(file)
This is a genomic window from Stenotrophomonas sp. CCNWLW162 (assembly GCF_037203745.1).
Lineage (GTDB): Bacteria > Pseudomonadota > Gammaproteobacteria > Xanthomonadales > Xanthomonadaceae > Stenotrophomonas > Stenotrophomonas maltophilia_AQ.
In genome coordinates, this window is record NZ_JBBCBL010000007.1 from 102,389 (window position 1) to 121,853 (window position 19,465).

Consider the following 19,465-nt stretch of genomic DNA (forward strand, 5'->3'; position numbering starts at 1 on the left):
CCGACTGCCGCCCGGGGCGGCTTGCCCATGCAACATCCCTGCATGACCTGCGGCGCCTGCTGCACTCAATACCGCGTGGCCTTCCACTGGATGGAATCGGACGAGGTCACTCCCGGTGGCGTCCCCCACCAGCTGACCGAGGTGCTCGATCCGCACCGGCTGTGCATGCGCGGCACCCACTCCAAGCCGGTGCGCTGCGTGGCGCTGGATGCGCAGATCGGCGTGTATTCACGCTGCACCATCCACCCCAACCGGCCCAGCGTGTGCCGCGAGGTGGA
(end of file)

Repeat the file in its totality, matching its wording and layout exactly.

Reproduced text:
This is a genomic window from Stenotrophomonas sp. CCNWLW162 (assembly GCF_037203745.1).
Lineage (GTDB): Bacteria > Pseudomonadota > Gammaproteobacteria > Xanthomonadales > Xanthomonadaceae > Stenotrophomonas > Stenotrophomonas maltophilia_AQ.
In genome coordinates, this window is record NZ_JBBCBL010000007.1 from 102,389 (window position 1) to 121,853 (window position 19,465).

Consider the following 19,465-nt stretch of genomic DNA (forward strand, 5'->3'; position numbering starts at 1 on the left):
CCGACTGCCGCCCGGGGCGGCTTGCCCATGCAACATCCCTGCATGACCTGCGGCGCCTGCTGCACTCAATACCGCGTGGCCTTCCACTGGATGGAATCGGACGAGGTCACTCCCGGTGGCGTCCCCCACCAGCTGACCGAGGTGCTCGATCCGCACCGGCTGTGCATGCGCGGCACCCACTCCAAGCCGGTGCGCTGCGTGGCGCTGGATGCGCAGATCGGCGTGTATTCACGCTGCACCATCCACCCCAACCGGCCCAGCGTGTGCCGCGAGGTGGA